It Still Hurts
Please watch this 41-second video of Steve Young talking about football before you read the blog.
"Football is a great metaphor for life. People say, 'That guy, he dropped the ball.' No, we really dropped the ball."
Yes, the Ravens dropped the ball. We lost the game. The Patriots won, and it still hurts. For me, that hurt will carry through Feb. 5 and will be magnified that night when we watch the confetti fall on other champions as they hold the silver football trophy high.
We all know that could have been us. The Ravens were good enough. But, as Steve Young said, "We really dropped the ball."
The Patriots made the plays to win. We didn't.
It hurts just to write that.
Sat Up In The NightI've been embarrassed to admit that some losses by my teams resemble near death experiences. It gives similar pain. That's a little sick, certainly immature, but it's truthful.
Once the ball sailed left, the mantra became: "Do your job." That's how I coped. Get to John Harbaugh and prepare for the post-game interviews. … Make sure Joe Flacco, Lee Evans and Billy Cundiff are ready for the onslaught. … What else? What else? ... 'Sizzle,' he's good. … Ray Lewis will be fine – they'll ask about retirement and on and on.
It's like a wake. You just get through it. You're polite, somber. You appreciate any kind words, but you're also in a kind of fog.
My "post-wake-it-happened" moment came at 1:33 a.m. Wednesday. I sat up in bed, put my feet over the side and said to myself: "We lost." The wake was over. It really hit me that my team lost the AFC championship.
That opportunity was gone. So sad, really sad. Did it really happen? Yes, it was Wednesday, and we lost in Foxborough on Sunday.
I slumped. It sapped me.
Time To Move OnWhen I arrived at the office later that morning, I looked at my notes from Sunday's post-game and found inspiration from what Coach Harbaugh said to the team after the game.
"Let's get close. Let's come together, get real tight. Bodies close," Harbs said as the team formed a huddle around him. Coach Harbaugh was wearing a jacket with the logo "53 MIGHTY MEN OF BALTIMORE."
"Four years ago," John started, "we talked about 53 mighty men making up this team. That's why I wore this jacket today. We win as a team of 53 mighty men, and we lose as a team of 53 mighty men, along with the rest of us in this circle. We didn't win. It was a courageous effort. You are the same men now as you were five minutes ago, 30 minutes ago, five months ago.
"We will be back. We will move on to our greatness," Harbs told the silent crew.
No mention of plays, misses or blame … We win and lose as a team.
With that, Coach asked a shirtless Ray Lewis to break the team huddle. The tight circle became smaller, as all reached to Ray's raised left arm.
"We've got to come back and go to work, to make sure we finish it next time," Lewis preached. "This right here makes us stronger. Let's understand who we are as a team. Let's understand who we are as men. … We've got the opportunity to keep going. Let's be stronger as a team, man. Let's be who we are.
"Ravens on three: one, two, three…" and all shouted, "Ravens!"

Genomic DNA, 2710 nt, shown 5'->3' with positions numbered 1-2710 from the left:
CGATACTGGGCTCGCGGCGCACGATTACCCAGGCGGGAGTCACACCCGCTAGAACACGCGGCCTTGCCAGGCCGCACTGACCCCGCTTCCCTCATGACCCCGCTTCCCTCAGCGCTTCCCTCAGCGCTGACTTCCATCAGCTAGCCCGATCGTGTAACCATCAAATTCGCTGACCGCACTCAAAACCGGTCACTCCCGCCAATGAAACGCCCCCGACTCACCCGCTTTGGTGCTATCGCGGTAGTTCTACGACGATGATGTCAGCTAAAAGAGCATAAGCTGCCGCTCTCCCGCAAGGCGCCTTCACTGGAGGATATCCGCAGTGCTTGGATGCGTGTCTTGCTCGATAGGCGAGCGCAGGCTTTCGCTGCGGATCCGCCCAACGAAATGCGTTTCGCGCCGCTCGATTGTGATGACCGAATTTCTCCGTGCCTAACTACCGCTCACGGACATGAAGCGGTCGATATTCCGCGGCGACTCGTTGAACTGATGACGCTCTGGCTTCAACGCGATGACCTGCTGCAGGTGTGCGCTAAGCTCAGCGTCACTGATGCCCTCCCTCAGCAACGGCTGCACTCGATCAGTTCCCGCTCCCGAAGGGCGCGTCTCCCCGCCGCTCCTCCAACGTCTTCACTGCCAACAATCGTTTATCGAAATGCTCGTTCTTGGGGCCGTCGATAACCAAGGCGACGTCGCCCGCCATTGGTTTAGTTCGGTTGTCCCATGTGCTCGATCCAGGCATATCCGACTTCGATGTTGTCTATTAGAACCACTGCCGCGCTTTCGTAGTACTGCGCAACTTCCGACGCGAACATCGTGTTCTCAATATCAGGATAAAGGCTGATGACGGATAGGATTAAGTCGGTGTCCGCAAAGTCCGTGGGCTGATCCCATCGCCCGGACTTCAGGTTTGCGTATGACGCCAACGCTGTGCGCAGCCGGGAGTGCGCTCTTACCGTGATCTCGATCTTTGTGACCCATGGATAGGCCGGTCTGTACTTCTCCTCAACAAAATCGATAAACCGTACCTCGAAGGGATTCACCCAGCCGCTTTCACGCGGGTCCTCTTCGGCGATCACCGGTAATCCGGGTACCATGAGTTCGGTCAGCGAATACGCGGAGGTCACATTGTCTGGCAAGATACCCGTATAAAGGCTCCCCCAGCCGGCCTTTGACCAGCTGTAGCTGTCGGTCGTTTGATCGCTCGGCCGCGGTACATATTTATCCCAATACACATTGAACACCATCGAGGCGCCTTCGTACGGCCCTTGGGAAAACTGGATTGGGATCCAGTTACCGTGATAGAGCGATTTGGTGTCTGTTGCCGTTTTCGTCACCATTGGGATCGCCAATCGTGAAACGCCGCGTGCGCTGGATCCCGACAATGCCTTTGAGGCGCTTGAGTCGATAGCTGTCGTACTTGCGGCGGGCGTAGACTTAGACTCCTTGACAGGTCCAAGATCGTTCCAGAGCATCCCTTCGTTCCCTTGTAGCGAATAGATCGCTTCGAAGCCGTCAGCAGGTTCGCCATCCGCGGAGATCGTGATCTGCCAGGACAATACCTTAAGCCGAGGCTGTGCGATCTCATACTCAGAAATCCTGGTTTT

Two men. Two leaders. John Harbaugh said we will be back. Ray Lewis proclaimed that we will be stronger.
Nothing For GrantedOne of the strengths, I believe, of the Ravens is that we don't take things for granted. We don't assume that since we made the AFC championship in 2011, we can do it again in 2012. No, next season is brand new, and we will be a different team. We will lose players in free agency. We already lost our defensive coordinator. We will add veterans, and we will draft rookies.
We will be different. But, we will be the Ravens led by a group of outstanding leaders like Steve Bisciotti, Ozzie Newsome, Dick Cass and John Harbaugh. We will have players with great talent and determination – Ray Lewis, Ray Rice, Joe Flacco, "Sizzle," Haloti, Ed and Anquan and on and on. All "Mighty Men."
Our resolve to win championships drives us every day. We will do that. We will, as Harbs said, "find our greatness."
A Smile To End The Season
In the production meeting with CBS-TV prior to our divisional-round win over the Texans, Ray Lewis and Ray Rice came in together. Eventually, Dan Dierdorf asked "Little Ray" for examples on and off the field of how "Big Ray" has helped him.
Rice showed a huge smile and said it started his rookie season. Rice told the story – most of you have heard it – about his first run against the first Ravens' defense and how he had run 17 yards for a one-yard gain. "After Ray had tackled me, he whispered in my ear, 'In this league, you have to go north and south,'" Rice said.
"Off the field, I was in the cafeteria walking to the line for food. My pants might have been a little low," the Rutgers product said.
"Way low," interrupted Lewis.
"All of a sudden, and I had not officially met Ray yet, I feel this presence over my shoulder and this voice: 'Ray Rice, this is Ray Lewis. I love the way you play. But, you should pull your pants up.'"
Then Rice smiled and said: "I haven't worn them low since."
Like Steve Young suggests in the video, we're going to have a lot of huddles this offseason. In the end, we plan to produce a team that can win the championship. That's what we do. That's who we are.
We'll be back.
Talk to you down the road,
Kevin Byrne, a Ravens senior vice president, has worked in the NFL for 32 years. Byrne has been with the Ravens since the start of the franchise in 1996. Earlier in his career, Byrne was the sports information director at Marquette University, his alma mater, when they won the 1977 NCAA basketball championship under coach Al McGuire.